The relevance of costs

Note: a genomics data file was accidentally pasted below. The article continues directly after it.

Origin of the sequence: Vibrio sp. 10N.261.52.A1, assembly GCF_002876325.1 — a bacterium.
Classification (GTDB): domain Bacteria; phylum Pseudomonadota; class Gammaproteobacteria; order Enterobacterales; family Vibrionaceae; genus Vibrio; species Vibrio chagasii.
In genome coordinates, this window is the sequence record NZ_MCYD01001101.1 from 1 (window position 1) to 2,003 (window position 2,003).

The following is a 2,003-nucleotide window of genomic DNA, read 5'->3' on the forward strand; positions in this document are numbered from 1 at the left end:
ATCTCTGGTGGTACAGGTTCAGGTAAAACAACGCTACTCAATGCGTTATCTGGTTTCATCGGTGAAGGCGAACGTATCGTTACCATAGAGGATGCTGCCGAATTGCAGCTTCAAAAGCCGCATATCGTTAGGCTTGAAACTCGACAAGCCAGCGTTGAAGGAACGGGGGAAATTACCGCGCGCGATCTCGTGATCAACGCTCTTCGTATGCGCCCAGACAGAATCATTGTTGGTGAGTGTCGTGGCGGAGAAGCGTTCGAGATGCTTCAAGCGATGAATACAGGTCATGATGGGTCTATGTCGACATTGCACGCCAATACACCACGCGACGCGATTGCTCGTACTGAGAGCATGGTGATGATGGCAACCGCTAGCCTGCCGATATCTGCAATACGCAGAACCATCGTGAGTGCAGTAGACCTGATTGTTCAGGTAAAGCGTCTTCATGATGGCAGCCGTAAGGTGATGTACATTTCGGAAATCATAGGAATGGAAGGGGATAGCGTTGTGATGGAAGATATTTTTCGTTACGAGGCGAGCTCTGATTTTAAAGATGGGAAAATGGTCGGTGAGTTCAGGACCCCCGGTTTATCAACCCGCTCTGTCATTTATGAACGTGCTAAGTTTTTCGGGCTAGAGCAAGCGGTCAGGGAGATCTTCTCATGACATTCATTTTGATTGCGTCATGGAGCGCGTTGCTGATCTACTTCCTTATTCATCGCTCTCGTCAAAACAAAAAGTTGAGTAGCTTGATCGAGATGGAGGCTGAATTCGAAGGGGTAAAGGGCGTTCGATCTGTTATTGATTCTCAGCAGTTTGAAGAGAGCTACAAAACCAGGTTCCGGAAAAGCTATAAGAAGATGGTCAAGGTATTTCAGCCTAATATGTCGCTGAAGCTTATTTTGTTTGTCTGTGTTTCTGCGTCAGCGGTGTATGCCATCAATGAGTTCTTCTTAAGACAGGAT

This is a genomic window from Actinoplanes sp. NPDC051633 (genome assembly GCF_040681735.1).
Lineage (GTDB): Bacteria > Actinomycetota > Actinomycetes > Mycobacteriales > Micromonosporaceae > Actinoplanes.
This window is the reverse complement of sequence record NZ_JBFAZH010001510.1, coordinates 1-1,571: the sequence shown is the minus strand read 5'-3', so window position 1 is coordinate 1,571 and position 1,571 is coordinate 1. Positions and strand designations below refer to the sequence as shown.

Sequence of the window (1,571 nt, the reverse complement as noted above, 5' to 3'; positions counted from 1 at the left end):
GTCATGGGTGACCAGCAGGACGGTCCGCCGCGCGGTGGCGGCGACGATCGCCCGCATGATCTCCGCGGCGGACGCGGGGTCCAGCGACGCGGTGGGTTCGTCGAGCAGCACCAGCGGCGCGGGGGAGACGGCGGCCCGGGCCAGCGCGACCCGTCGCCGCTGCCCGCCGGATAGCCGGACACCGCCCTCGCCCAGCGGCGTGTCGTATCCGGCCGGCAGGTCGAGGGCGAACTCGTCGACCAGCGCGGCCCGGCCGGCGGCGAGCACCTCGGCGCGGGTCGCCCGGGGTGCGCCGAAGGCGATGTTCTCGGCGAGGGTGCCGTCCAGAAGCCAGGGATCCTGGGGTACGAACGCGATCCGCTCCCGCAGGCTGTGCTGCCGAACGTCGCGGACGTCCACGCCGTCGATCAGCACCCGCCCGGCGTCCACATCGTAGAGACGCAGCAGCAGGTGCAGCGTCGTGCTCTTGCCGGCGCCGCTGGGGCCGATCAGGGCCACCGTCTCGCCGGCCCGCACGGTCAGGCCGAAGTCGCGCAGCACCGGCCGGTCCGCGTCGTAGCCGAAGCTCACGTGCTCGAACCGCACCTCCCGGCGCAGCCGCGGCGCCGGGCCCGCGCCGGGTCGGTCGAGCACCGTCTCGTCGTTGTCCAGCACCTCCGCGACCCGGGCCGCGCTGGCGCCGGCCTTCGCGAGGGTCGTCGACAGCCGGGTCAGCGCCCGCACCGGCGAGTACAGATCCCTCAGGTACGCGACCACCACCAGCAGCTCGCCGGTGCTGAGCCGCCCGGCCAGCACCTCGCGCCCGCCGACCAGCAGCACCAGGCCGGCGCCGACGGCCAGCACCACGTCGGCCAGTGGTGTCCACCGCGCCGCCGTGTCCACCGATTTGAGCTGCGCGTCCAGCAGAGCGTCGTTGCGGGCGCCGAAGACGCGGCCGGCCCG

It is a fundamental rule of business that selling price must be greater than cost. Although this is a fundamental rule, it is not a rule which is simple to apply in practice. The most basic point about pricing is that in the long run, the revenue earned from selling a product or service must exceed the costs incurred. Therefore a consideration of costs will invariably be included in the process. In theory, the most straightforward approach is to calculate cost and add on a profit margin. Using this approach, ‘cost’ is calculated on the basis of either marginal (this may also be termed ‘variable’) cost or total cost. However, it is important to remember that in many instances, the price will be dictated by the market. If the product or service is provided by a number of competitors, and it is not possible to differentiate between different providers, organisations will have little influence on prices. Only if the product or service is distinctly different from that provided by competitors, will it be possible to set a price at a different level to the market price. One of the key issues to be considered is whether the organisation is able to influence the price level (is it a price setter?) or must it accept the price level as determined by the market (is it a price taker?). Of course whether the organisation is a price setter or price taker, reliable information about costs is required by the decision maker. If the organisation is a price setter, the selling price must